Dr David Neal at Work on a mosaic.


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There was a packed hall at our November 25th meeting, to listen to Dr David Neal’s extremely interesting talk about his Career in Archaeology.


As Peter Clayton said in his vote of thanks at the end of the evening, David Neal is very much “a local boy made good”.  Recognised as an expert in his field of Romano-British Archaeology, and particularly for his fantastically detailed drawings of mosaics, he was made a Fellow of the Society of Antiquaries in 1971 and awarded the degree of Doctor of Letters for his contribution to Romano-British villa studies in 1992. He is also a personality known to many ordinary members of the public from his appearances on the ground-breaking and extremely popular Channel 4 Time Team  archaeology programme which ran for 20 years from 1994.

 Born in North London, he and his family moved to Hemel in 1951 as part of the New Town development, and they were one of the first four families to be given one of the new houses in Adeyfield. They were subsequently invited to meet the Queen on her visit in 1952. (See photo of David meeting the Queen in Society Notes 15.)

David went to Adeyfield School for his secondary education, having first attended Leverstock Green School in Pancake Lane.   At  Adeyfield school he developed an aptitude for art and later went on to art college where he studied graphic design, gaining a national diploma in the subject.  Following art school he worked as a designer with the Eastern Gas Board. 

Having developed an interest in archaeology he helped out during the holidays at digs at Verulamium (St. Albans) with renowned archaeologist Sheppard Frere. Using his artist talents he started drawing  mosaics and other archaeological objects. (See picture below showing David working on one of his earliest mosaic pictures on site in the 1960s.)

Not finding work at the gas board particularly interesting he decided he would like to become a professional archaeologist, and was fortunate enough to be recommended by Sheppard Frere  to go for an interview  with the Ancient Monuments Inspectorate for the Ministry of Works where he obtained a post and was eventually to become in charge of the archaeological drawing office for the Inspectorate of Ancient Monuments. 

In 1963, David Neal, now aged 22, was employed to lead the excavation of the Roman villa at Gadebridge, and he told us all about the site, its finds (including the large swimming pool) and conclusions reached. This was the first excavation he had directed and it was a great success.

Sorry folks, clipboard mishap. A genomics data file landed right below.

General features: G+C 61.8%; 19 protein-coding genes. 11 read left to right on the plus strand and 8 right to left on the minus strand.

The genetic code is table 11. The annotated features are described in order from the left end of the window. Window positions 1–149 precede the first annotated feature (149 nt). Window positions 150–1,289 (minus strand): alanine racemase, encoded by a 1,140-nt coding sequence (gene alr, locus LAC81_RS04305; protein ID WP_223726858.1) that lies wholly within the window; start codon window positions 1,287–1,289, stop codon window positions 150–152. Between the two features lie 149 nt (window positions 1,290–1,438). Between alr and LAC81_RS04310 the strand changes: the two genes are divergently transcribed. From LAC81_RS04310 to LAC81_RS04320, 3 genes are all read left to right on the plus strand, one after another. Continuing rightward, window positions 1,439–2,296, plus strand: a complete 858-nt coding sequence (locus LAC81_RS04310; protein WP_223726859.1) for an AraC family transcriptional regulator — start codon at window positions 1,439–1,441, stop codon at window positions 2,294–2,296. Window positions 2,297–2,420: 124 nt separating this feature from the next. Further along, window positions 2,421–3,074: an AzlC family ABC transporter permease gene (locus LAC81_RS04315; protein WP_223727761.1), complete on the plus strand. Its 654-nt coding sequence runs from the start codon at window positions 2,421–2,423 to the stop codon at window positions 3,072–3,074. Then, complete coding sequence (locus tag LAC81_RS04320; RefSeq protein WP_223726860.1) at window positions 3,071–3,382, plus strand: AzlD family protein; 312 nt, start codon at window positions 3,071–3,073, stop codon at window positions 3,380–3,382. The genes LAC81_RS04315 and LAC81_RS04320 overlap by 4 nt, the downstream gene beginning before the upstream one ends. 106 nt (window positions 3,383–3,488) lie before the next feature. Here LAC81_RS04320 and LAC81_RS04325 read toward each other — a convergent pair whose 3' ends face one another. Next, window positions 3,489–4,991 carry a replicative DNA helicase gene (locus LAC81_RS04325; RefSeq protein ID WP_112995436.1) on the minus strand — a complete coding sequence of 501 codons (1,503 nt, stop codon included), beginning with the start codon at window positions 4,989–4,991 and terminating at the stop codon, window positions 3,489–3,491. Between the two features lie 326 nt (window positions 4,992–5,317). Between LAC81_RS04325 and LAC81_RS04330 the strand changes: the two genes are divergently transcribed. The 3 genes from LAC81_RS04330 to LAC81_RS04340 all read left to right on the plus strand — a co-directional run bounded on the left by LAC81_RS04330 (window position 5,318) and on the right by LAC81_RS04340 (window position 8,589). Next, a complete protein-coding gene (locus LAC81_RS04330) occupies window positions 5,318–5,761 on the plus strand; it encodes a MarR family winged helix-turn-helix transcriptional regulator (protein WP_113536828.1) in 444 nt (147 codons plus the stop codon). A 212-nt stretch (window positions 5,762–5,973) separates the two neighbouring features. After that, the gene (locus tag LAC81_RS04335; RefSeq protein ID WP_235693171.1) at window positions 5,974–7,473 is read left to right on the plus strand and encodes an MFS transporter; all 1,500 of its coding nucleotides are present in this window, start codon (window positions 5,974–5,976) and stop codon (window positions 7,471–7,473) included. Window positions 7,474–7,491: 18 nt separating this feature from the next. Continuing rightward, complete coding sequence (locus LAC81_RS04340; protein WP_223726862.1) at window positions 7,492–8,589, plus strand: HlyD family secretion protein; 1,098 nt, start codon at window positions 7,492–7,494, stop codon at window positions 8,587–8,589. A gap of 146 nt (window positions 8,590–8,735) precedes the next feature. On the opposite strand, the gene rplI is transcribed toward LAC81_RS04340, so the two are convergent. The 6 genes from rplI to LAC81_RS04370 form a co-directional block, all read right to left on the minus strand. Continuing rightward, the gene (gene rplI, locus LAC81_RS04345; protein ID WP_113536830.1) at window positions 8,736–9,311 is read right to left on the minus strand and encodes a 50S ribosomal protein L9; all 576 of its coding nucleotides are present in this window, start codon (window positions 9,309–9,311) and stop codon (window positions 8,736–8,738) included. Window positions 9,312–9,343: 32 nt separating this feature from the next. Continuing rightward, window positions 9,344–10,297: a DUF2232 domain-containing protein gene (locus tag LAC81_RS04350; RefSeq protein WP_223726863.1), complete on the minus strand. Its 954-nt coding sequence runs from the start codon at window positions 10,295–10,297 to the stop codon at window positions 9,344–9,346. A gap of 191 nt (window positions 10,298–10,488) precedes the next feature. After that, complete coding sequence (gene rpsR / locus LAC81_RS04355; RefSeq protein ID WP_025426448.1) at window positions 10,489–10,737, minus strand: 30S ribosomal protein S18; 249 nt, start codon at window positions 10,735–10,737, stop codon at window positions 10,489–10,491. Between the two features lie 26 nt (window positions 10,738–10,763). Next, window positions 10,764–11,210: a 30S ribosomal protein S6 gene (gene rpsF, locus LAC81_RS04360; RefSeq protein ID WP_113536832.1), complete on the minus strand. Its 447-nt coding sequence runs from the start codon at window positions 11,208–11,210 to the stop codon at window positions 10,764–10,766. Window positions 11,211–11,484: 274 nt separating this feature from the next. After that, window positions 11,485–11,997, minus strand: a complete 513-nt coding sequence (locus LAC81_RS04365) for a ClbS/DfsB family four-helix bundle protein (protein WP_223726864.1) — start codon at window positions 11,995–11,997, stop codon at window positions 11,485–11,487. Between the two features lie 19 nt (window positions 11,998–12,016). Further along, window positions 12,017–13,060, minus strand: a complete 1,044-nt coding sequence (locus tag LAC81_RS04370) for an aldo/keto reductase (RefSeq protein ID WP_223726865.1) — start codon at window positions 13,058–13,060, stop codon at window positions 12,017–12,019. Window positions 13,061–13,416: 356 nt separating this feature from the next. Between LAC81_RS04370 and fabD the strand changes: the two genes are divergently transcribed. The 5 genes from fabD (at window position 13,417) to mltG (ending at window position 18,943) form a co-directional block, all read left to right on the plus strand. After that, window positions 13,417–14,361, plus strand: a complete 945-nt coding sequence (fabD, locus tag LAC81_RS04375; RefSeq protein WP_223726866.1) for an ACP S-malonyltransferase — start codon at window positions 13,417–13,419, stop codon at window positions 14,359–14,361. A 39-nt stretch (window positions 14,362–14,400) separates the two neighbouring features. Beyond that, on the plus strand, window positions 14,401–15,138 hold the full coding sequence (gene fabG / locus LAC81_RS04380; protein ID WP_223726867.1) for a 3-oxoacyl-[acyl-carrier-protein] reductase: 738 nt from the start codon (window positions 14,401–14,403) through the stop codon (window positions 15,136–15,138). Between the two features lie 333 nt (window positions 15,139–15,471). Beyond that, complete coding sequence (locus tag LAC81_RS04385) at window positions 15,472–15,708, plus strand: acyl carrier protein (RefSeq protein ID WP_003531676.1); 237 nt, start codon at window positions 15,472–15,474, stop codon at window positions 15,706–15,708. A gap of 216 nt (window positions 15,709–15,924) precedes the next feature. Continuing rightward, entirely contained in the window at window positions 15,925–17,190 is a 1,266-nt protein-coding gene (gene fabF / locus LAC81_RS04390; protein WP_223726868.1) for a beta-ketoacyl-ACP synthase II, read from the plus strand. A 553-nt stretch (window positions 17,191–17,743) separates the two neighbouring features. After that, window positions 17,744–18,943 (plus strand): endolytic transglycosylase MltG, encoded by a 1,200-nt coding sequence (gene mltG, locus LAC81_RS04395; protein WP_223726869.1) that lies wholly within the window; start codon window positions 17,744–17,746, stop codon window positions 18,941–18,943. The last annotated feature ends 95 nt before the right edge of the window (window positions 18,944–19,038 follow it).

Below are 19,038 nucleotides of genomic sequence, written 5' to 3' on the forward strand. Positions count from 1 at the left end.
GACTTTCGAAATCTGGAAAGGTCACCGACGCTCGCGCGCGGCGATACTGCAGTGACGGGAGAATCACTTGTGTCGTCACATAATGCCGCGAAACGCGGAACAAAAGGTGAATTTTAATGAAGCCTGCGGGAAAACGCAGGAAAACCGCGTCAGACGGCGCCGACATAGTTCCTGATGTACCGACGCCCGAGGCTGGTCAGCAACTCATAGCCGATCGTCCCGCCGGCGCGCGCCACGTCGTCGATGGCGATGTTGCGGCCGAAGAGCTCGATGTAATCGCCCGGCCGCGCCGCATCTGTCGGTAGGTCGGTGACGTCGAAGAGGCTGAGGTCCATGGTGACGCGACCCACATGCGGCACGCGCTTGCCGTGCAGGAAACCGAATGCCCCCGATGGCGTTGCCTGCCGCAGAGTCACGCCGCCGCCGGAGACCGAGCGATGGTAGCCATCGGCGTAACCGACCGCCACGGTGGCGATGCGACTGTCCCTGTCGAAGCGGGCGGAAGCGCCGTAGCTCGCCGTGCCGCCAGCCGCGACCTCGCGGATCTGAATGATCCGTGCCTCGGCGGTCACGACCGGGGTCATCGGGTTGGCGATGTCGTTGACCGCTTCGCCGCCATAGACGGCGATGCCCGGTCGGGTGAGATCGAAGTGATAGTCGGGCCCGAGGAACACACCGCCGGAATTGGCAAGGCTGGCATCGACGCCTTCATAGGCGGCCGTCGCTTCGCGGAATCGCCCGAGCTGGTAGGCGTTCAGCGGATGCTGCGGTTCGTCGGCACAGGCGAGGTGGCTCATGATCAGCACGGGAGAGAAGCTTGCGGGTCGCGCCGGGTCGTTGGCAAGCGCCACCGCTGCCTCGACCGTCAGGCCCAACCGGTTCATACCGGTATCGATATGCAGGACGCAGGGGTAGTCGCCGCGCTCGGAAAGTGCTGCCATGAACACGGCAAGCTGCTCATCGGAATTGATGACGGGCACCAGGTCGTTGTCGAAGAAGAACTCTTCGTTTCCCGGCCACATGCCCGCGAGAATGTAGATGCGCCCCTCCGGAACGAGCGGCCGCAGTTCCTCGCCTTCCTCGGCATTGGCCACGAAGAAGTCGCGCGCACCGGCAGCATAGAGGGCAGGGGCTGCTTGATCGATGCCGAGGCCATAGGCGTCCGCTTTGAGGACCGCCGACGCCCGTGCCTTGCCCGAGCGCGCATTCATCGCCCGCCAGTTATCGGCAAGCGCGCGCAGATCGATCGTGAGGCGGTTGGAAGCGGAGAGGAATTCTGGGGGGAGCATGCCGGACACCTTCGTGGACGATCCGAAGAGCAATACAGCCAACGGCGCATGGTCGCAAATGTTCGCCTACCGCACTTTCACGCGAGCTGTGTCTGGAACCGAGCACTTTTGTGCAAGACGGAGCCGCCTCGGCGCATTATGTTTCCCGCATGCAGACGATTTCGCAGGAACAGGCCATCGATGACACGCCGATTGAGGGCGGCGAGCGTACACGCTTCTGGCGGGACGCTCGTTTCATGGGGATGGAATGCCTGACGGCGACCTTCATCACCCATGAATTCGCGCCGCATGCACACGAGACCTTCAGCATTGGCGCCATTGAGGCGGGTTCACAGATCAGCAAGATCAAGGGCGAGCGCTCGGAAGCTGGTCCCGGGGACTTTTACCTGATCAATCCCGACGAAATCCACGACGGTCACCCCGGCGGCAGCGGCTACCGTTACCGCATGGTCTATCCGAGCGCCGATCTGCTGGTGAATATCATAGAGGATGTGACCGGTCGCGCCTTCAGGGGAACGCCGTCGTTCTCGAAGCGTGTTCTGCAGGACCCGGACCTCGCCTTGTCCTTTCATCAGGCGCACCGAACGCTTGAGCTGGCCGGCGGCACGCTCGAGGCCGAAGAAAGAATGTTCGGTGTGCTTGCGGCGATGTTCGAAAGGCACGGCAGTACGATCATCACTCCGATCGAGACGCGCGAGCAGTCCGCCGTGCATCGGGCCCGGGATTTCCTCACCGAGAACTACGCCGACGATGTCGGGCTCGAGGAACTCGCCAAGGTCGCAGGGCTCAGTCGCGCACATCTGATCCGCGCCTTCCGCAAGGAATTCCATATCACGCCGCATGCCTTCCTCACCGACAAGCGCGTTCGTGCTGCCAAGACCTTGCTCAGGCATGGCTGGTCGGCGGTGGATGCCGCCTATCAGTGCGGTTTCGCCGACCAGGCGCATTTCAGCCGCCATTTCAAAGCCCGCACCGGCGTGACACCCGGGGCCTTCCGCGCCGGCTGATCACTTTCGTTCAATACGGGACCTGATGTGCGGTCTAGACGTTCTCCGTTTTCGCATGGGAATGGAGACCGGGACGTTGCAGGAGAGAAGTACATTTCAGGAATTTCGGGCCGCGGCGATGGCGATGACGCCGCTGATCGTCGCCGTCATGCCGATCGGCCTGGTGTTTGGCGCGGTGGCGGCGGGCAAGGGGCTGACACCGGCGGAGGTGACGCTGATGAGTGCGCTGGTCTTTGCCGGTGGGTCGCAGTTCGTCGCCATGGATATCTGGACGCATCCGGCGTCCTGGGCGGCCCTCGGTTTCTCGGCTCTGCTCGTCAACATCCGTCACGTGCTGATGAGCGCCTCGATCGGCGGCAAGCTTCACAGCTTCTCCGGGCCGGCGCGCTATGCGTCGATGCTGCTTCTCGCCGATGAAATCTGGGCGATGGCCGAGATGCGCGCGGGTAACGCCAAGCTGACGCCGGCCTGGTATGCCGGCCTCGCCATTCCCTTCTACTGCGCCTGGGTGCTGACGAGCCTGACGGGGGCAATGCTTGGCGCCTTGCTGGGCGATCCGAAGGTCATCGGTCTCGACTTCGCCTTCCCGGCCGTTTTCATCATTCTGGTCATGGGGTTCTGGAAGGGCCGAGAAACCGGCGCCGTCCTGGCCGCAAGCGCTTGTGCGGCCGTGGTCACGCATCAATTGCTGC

This was the first excavation he had directed and it was a great success. 

Between 1963 and 68 the entire villa site was excavated during the summers, following which David wrote and published a 300 page report- Extracts shown below from my recently acquired copy bought for 1p+ £2.95 p&p  - originally from English Heritage's Public reference library, but apparently no longer needed!

David returned to the site at Gadebridge in 2000, together with his son Justin to look for an earlier circular building which they found, together with evidence of a bathing pool which pre-dated the one discovered in the 60s.  The report of this work and the earlier excavation was presented by David to a capacity invited audience of 1,000 at the Hemel Hempstead Pavilion (Shown below, now long since demolished!). It was present and it was an extremely interesting evening with model f the villa, and numerous artefacts available for us to see as well as many photographs, and the chance to talk to David and others involved in the digs afterwards.

 David has also excavated Roman sites at Hemel Hempstead Station forecourt, Box Lane school, Northchurch and Gorhambury (St Albans) as well as the Medieval Royal Palace at Kings Langley.(http://www.kingslangley.org.uk/palace.html) He went on to outline the work he and his team also undertook at WoodLane End where a Romano-Celtic Mausoleum was discovered in 1966 with further excavations in 1982 & 1983. ( See http://bacchronicle.homestead.com/Roman.html#anchor_146 - see also Photo below taken at the Woodlane End Excavation in 1966.


When starting my research into Leverstock Green over 20 years ago, David was kind enough to discuss the finds with me and  gave me permission to use some of his Diagrams in my articles in “Chambersbury News”, the then parish magazine for Chambersbury, (now the Benifice of Langelei) and subsequently on my website.


David then took us into further forays into the many sites he had visited over the years both at home and abroad including his very first professional job in 1953 at Northolt with John G. Hurst. He  later collaborated with John Hurst on other digs and was co-author of “POTTERY PRODUCED AND TRADED IN N W EUROPE 1350-1650”   published in 1986. 


David finished his talk by fascinating us with the details of his current project, recording the Cosmati Pavement in Westminster Abbey, and we were privileged to see a copy of David’s finished drawing.  The pavement is magnificent, and when first laid it must have glowed with colour as David’s drawing does now. (See the Abbey report on the Pavement at http://www.westminster-abbey.org/our-history/art/cosmati-pavement  and also: http: http://www.westminster-abbey.org/conservation/home)

N.B. Despite checking that I had the correctly updated software to play these videos on my computer, neither my husband nor I could get the videos on the latter website to work on either laptops or tablet, getting a message that “plug-in not available”! 

The evening finished with questions and a vote of thanks from Peter Clayton. The photo below shows Mike Stanyon (HHLH&MS then Chairman & Vice-President), Peter Clayton HHLH&MS Vice- President) and David Neal, all of whom have been good friends for many years.

Report by Barbara Chapman Jan 2016

with thanks to Mike Stanyon & David Neale for suggested additions and alterations.